The 230VAC detection circuit is connected to D48 (ICP5 on the Arduino), which mean I could potentially measure the exact frequency of the mains AC voltage. Still, I do not require to have that, so instead I built a simple timer that resets if the phase comes up, and counts down if the phase disappears. This way I always have a stable reading on the signal, even when the Artemis accidentally measures on an exact phase zero crossing.

        if (digitalRead(PIN_230V_DETECT) == LOW) // Active? Reset Timer.
                TIM_50HzDetect = 10;
                if (TIM_50HzDetect) // Not active -> count 2 zero and stay.
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The first two hours playing with Raspberry Pi

Unbelievable what can be accomplished in only two hours. Today I finally unpacked my Raspberry Pi and started to play with it. Pretty soon I had it up and running… This is going to work out just fine 🙂

The Raspberry Pi. This will be the new brains behind the Paludarium v2.0!

The Raspberry Pi. This will be the new brains behind the Paludarium v2.0!

Getting the Raspberry Pi to boot

I just typed up the downloads page at raspberry.org, found the tool to Read more »

Paludarium to be delivered… Tomorrow!

I got an email today, and guess what… The paludarium will be delivered tomorrow!

I just finished prepping the place it should sit:

The protective base where the glass of the paludarium will sit on. Everything is prepped… Let’s hope I drilled the holes at the correct position.

The kitchen cabinet now has holes drilled at the exact position where the sewer drain and the filter drain will sit. These holes to all the way through the wooden top. AT the back of the top plate I removed a strip of material as you can see. Through this strip I will feed any pipes and wires I need to go in and out of the paludarium.

On top of all there is a protective rubber layer. This will prevent the glass from breaking if the plating is not 100% flat (or has any irregularities).

I am fully prepared for the arrival of the paludarium!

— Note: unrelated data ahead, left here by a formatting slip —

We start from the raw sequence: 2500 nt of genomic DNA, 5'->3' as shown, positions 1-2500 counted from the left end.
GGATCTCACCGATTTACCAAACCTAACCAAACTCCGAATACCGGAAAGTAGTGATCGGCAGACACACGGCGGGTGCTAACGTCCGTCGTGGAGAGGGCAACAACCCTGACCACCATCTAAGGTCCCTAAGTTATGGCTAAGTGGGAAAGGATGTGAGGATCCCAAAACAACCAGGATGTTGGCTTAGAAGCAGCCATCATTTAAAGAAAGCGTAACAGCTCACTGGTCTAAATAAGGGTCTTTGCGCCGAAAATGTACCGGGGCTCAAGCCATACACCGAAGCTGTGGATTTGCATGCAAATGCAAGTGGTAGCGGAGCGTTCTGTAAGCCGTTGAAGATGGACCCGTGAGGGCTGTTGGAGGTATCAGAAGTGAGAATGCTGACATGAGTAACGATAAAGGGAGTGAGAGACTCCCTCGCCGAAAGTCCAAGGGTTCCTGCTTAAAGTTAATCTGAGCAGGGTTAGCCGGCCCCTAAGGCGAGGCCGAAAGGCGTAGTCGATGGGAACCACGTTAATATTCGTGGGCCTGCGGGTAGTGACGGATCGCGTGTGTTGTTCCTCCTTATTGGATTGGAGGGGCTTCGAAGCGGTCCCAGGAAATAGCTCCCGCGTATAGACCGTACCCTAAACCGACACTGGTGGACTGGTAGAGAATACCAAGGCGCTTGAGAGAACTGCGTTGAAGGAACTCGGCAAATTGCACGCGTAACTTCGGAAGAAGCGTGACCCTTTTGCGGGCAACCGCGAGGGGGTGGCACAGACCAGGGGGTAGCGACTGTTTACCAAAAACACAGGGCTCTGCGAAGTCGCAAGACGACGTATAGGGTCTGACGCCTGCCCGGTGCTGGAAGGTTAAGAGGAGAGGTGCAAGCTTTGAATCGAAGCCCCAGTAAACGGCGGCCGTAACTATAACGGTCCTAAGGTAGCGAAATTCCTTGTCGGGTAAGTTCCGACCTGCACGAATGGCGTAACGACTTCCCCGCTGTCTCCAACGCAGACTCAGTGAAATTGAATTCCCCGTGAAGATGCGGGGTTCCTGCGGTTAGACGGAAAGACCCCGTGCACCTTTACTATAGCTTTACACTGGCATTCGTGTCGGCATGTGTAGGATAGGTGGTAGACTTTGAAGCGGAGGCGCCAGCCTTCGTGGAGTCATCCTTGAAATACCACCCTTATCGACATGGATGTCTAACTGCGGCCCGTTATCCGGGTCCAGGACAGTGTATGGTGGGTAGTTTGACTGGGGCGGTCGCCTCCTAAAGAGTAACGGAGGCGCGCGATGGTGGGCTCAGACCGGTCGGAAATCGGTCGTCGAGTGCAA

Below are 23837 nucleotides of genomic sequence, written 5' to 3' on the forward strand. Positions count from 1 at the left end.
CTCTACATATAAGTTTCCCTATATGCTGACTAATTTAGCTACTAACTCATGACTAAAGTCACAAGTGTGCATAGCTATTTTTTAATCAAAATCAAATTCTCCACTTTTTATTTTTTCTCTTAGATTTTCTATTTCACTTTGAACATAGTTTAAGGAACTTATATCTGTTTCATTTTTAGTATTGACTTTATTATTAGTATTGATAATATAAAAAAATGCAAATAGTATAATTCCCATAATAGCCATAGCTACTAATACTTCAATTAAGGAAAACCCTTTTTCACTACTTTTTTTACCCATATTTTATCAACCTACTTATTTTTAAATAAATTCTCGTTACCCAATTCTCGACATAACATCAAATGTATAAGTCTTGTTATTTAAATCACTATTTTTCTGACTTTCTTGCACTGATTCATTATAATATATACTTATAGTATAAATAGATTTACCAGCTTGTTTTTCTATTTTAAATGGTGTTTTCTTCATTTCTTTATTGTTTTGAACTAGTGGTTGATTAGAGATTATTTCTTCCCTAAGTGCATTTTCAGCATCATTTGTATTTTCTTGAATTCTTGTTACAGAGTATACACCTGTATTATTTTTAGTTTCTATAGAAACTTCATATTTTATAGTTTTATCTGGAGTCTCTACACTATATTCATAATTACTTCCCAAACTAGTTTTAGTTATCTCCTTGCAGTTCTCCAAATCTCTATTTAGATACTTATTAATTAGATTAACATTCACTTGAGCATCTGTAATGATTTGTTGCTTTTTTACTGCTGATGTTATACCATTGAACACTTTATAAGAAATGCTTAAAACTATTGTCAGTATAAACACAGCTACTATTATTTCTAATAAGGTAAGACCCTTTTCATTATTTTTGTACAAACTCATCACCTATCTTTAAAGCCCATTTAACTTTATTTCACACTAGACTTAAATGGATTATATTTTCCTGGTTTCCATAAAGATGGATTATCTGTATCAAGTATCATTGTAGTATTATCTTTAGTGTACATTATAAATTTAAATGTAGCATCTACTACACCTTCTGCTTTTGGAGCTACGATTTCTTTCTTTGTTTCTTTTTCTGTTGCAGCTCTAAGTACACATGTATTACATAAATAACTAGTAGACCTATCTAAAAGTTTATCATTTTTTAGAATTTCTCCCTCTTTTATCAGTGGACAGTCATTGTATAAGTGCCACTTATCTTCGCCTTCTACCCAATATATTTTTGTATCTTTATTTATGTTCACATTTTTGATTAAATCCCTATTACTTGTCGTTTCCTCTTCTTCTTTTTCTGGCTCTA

Glass has been ordered!

The word is out… The glass is ordered! Measures are now final, I am very thrilled to see the finished product! I ended up ordering at www.terrariumhuis.nl after visiting the shop where they actually glue at all together. It is a very small shop, yet it delivers most of the terrariums and paludariums in Dutch shops.

They were very interested in building my “special” (as they mostly build standard sizes). At one time I ordered a paludarium from the same shop which was of acceptable quality. Since then they have improved a lot I was told, so I cannot wait to receive the order and building out the Paludarium 2.0! The measures are an exact match to the drawings posted in the Definite glass specs.

As soon as the glass arrives I will post pictures on this blog, and of course all the steps required to build it will be documented here as well! Can’t wait!

Paludarium 2.0 definite glass specs

After checking, evaluating, changing, re-evaluating and changing again, I finally came up with the final design of the glass paludarium. I had already put up preliminary specs in the older blog post “Paludarium 2.0: Ordering glass“, but now specs have changed and are definitive. Bring forth the offers from different paludarium building companies!

Changes in the new design

Some adjustments were made in when finalizing the design for the glass. The most important changes: Read more »

Go with the Flow

As I’ve started to think up Paludarium 2.0, more and more ideas are popping up. The most recent one: How to build the water household. With all the things I want, and all the technology I can build, I am now thinking up the specs and features I need/want, and how I can build them so that it will actually work, and most important, KEEP working.

Specs for the flow of water

I have quite an extensive must have / wanna have list. Here they are in random order: Read more »

First idea for the cabinet

As Paludarium 1.0 is sold and gone, I’ve begun to design the cabinet that will be built under the new paludarium. I plan to use kitchen cabinets for this purpose, and include a section to put the TV on as well.

Using kitchen cabinets

When building our new kitchen, it dawned on me that using kitchen cabinets might make the perfect cabinet Read more »